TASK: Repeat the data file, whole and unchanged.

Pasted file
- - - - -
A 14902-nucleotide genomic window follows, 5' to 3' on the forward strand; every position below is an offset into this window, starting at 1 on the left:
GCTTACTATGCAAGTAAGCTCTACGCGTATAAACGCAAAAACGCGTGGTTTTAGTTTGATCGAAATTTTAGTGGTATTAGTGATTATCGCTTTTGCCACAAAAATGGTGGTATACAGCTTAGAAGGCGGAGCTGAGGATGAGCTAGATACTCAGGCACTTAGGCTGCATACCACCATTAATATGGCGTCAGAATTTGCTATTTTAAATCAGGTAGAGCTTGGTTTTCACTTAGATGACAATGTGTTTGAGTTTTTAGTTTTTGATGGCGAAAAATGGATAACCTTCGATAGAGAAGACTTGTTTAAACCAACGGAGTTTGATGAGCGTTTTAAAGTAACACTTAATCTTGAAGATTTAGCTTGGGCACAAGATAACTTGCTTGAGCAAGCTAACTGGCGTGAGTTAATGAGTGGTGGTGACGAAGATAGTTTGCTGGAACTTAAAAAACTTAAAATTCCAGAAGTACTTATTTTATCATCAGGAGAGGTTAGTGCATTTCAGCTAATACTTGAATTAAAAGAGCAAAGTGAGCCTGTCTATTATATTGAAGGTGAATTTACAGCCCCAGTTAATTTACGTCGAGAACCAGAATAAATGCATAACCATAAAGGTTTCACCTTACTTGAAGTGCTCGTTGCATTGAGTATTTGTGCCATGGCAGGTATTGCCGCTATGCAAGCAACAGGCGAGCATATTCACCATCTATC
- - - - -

A 14902-nucleotide genomic window follows, 5' to 3' on the forward strand; every position below is an offset into this window, starting at 1 on the left:
GCTTACTATGCAAGTAAGCTCTACGCGTATAAACGCAAAAACGCGTGGTTTTAGTTTGATCGAAATTTTAGTGGTATTAGTGATTATCGCTTTTGCCACAAAAATGGTGGTATACAGCTTAGAAGGCGGAGCTGAGGATGAGCTAGATACTCAGGCACTTAGGCTGCATACCACCATTAATATGGCGTCAGAATTTGCTATTTTAAATCAGGTAGAGCTTGGTTTTCACTTAGATGACAATGTGTTTGAGTTTTTAGTTTTTGATGGCGAAAAATGGATAACCTTCGATAGAGAAGACTTGTTTAAACCAACGGAGTTTGATGAGCGTTTTAAAGTAACACTTAATCTTGAAGATTTAGCTTGGGCACAAGATAACTTGCTTGAGCAAGCTAACTGGCGTGAGTTAATGAGTGGTGGTGACGAAGATAGTTTGCTGGAACTTAAAAAACTTAAAATTCCAGAAGTACTTATTTTATCATCAGGAGAGGTTAGTGCATTTCAGCTAATACTTGAATTAAAAGAGCAAAGTGAGCCTGTCTATTATATTGAAGGTGAATTTACAGCCCCAGTTAATTTACGTCGAGAACCAGAATAAATGCATAACCATAAAGGTTTCACCTTACTTGAAGTGCTCGTTGCATTGAGTATTTGTGCCATGGCAGGTATTGCCGCTATGCAAGCAACAGGCGAGCATATTCACCATCTATC